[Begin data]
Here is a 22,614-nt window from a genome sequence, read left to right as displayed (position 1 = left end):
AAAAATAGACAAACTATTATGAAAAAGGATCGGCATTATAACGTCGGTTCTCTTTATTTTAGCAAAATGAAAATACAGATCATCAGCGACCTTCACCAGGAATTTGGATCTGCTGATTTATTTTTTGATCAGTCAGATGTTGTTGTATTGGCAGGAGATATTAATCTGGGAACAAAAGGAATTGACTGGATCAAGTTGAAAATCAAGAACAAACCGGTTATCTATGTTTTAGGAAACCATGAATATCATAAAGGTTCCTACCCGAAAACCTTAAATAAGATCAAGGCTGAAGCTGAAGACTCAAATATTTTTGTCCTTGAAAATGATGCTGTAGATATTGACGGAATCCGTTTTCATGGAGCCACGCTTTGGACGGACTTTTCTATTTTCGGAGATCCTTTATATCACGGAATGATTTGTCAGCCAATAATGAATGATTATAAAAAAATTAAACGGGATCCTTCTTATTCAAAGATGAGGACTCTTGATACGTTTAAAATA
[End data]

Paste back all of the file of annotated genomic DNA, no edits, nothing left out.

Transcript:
Here is a 22,614-nt window from a genome sequence, read left to right as displayed (position 1 = left end):
AAAAATAGACAAACTATTATGAAAAAGGATCGGCATTATAACGTCGGTTCTCTTTATTTTAGCAAAATGAAAATACAGATCATCAGCGACCTTCACCAGGAATTTGGATCTGCTGATTTATTTTTTGATCAGTCAGATGTTGTTGTATTGGCAGGAGATATTAATCTGGGAACAAAAGGAATTGACTGGATCAAGTTGAAAATCAAGAACAAACCGGTTATCTATGTTTTAGGAAACCATGAATATCATAAAGGTTCCTACCCGAAAACCTTAAATAAGATCAAGGCTGAAGCTGAAGACTCAAATATTTTTGTCCTTGAAAATGATGCTGTAGATATTGACGGAATCCGTTTTCATGGAGCCACGCTTTGGACGGACTTTTCTATTTTCGGAGATCCTTTATATCACGGAATGATTTGTCAGCCAATAATGAATGATTATAAAAAAATTAAACGGGATCCTTCTTATTCAAAGATGAGGACTCTTGATACGTTTAAAATA